Inspiring and scientifically proven health advice at 'Healthy University' days
Leiden University is the first Dutch university to join the Healthy Universities international network. Lifestyle workshops, rewards for good behaviour and the latest interventions encourage students and staff to live more healthily. The experiences gained through this network will be used in scientific research and teaching.
‘It's mad,' says Professor of Health Psychology Andrea Evers. Our scientists as medics and psychologists are telling patients how to live healthier lives, and our students are developing treatment plans for all kinds of target groups as part of their study programme. But this knowledge isn't being used within the university, and that while staff and students are just as likely as others in society to suffer from a chronic illness arising from genetic misfortune or an unhealthy lifestyle. Together with colleague Winnie Gebhardt, Evers has been organising the Healthy Faculty Days with inspiring workshops at her own Faculty of Social and Behavioural Sciences for the last two years. This initiative is now being introduced throughout the whole university.
Practise what you preach
The 'practise what you preach' maxim has also been gaining ground in the LUMC. Partly thanks to dean Pancras Hogendoorn, the idea was adopted of joining the Healthy Universities international network, a platform where universities share best practices. Evers: ‘There are already a number of initiatives within the university encouraging people to live more healthily, but we want to share a lot more scientifically proven knowledge and make existing initiatives and workshops more readily available.'
Healthy University Days
The aim is to get as many employees and students as possible to take part voluntarily in the activities. At the ‘Healthy University Days’ everyone can take free workshops on a healthy lifestyle during their lunch break. The launch for the Executive Board, deans and professors will be on 17 October in the Faculty Club, and there will be workshops for students and staff on 18 and 19 October. Workshops will also be offered to students and staff in The Hague.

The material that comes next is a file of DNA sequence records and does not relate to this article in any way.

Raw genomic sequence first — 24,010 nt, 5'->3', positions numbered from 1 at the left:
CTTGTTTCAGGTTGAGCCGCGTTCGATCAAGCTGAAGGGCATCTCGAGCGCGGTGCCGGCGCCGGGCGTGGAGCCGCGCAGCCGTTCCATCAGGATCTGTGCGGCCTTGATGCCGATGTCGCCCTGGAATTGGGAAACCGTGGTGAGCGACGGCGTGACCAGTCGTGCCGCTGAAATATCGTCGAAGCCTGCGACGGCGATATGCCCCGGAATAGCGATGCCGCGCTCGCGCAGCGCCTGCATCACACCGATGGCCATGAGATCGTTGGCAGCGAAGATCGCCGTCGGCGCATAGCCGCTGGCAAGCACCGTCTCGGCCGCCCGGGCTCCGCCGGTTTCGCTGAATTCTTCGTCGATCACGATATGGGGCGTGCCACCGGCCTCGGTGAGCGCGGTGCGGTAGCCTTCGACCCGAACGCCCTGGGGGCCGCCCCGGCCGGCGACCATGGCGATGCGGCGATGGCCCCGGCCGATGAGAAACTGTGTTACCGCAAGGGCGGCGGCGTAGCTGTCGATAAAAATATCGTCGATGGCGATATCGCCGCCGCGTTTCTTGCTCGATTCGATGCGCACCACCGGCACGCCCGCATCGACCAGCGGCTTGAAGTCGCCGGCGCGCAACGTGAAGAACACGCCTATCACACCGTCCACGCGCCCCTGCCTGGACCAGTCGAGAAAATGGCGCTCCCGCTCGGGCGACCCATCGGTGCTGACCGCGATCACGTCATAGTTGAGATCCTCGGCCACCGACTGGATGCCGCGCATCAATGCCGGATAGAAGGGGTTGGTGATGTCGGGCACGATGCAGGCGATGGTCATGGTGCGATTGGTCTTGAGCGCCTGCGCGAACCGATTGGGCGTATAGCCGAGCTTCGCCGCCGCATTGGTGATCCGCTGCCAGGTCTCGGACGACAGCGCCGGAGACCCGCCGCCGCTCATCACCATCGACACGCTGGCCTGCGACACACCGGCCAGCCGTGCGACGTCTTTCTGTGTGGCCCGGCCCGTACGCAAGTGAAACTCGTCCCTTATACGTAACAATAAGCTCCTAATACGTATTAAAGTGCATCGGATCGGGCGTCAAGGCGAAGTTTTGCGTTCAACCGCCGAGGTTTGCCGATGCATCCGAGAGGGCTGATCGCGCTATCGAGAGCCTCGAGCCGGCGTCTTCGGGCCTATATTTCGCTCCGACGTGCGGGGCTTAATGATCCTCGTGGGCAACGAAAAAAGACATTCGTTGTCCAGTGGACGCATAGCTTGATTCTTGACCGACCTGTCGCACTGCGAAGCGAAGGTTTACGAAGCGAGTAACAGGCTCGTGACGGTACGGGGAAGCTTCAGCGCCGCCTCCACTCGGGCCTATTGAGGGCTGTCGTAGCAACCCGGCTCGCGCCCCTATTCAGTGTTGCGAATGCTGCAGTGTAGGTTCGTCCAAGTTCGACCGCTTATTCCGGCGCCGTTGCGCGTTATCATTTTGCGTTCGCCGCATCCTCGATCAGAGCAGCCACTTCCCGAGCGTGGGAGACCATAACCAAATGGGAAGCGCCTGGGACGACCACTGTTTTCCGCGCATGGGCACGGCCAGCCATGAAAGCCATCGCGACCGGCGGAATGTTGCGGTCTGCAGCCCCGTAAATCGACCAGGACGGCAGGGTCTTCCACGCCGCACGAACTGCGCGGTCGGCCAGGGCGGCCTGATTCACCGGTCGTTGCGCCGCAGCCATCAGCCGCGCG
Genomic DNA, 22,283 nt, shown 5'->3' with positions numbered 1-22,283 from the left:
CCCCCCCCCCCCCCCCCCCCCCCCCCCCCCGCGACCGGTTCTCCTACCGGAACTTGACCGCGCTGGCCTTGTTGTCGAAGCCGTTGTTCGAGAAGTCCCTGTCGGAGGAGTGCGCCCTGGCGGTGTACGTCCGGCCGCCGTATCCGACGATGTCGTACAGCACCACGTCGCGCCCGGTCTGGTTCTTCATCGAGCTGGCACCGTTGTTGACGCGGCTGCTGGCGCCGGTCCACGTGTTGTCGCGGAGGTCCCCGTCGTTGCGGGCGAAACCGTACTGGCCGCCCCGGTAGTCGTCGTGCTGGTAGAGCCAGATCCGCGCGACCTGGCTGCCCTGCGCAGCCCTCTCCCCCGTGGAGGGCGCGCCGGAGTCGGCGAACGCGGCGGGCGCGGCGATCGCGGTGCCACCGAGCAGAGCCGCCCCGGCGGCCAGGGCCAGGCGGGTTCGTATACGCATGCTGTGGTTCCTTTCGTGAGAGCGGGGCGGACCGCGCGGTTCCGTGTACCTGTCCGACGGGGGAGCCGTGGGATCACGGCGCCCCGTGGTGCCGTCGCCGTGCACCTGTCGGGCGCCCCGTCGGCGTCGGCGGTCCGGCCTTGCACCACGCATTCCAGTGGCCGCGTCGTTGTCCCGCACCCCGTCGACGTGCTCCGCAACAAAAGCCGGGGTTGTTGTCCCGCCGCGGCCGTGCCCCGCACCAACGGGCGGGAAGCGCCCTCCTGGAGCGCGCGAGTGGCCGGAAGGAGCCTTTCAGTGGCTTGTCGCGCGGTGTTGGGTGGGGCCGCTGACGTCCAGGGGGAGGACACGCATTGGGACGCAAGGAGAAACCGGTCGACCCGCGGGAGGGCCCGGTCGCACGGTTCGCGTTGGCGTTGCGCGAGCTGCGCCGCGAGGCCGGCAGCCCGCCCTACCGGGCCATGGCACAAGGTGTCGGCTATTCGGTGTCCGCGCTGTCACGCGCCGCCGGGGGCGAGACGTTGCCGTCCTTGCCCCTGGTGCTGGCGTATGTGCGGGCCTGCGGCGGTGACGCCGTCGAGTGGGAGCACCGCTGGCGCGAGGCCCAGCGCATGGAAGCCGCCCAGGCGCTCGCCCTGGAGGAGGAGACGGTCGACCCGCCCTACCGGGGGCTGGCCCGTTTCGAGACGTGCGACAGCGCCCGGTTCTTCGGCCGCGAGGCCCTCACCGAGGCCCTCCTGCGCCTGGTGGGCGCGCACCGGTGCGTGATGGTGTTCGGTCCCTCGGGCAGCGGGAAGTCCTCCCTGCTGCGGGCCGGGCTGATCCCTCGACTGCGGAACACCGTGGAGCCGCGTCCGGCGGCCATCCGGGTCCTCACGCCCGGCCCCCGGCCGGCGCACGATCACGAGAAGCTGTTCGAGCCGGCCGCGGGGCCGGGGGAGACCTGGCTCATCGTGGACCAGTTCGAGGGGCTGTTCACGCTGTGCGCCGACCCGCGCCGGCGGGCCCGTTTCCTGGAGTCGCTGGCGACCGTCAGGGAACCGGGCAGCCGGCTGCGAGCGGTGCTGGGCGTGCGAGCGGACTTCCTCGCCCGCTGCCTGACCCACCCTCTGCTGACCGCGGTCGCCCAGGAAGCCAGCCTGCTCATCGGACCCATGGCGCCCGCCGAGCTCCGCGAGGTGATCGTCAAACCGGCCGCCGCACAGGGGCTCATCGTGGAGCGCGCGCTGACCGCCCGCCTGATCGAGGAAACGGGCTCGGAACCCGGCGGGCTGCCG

Role of students
Students play an important role in the Healthy University Days. The workshops will be given by master's students of the Health and Medical Psychology specialisation. Evers also has other possibilities in mind. In the master's in E-health Innovations, students develop online interventions for particular target groups such as toddlers or adolescents. They have, for example, developed an app to reduce unhealthy snacking among school children, and they are now proposing asking the people who follow this app to develop interventions for students and staff. 'It would be good if the best idea every year could actually be implemented within the University.'
Rewarding a healthy lifestyle
Scientific research has shown that rewarding people motivates them to live a healthier life. With this in mind, from January 2019, staff at the University can take part in Benefit for All, an online programme. Participants can earn points by measuring their blood pressure, using a pedometer and monitoring their activity goals. These points can be exchanged for trips and discounts on different products. Evers stresses that participation is completely voluntary and that the data will be kept strictly confidential. 'It isn't a ranking on which you can be judged. We want to have positive and stimulating activities that people want to take part in.'
How healthy is Evers' own lifestyle?
‘I generally start the day with some yoga exercises and I eat very healthily. I also go to the gym three times a week, for fitness training. I used to go five times a week, but I found that that having to go to the gym too many times can also be stressful. I go almost everywhere by public transport and I walk a much as possible. I work hard, more than 40 hours a week, but I don't think it's the number of hours you work that's important, but how relaxed you are while working. Doing sports helps me relax my mind. And those little moments when I take a pause, not speaking to anyone, are very important for me to keep myself relaxed. I don't pretend to be perfect - we all struggle with the challenge of living as healthily as possible - but I do think managers ought to set a good example. It wouldn't be good if I took the lift all the time to the second floor, and spent the whole day stressed out.'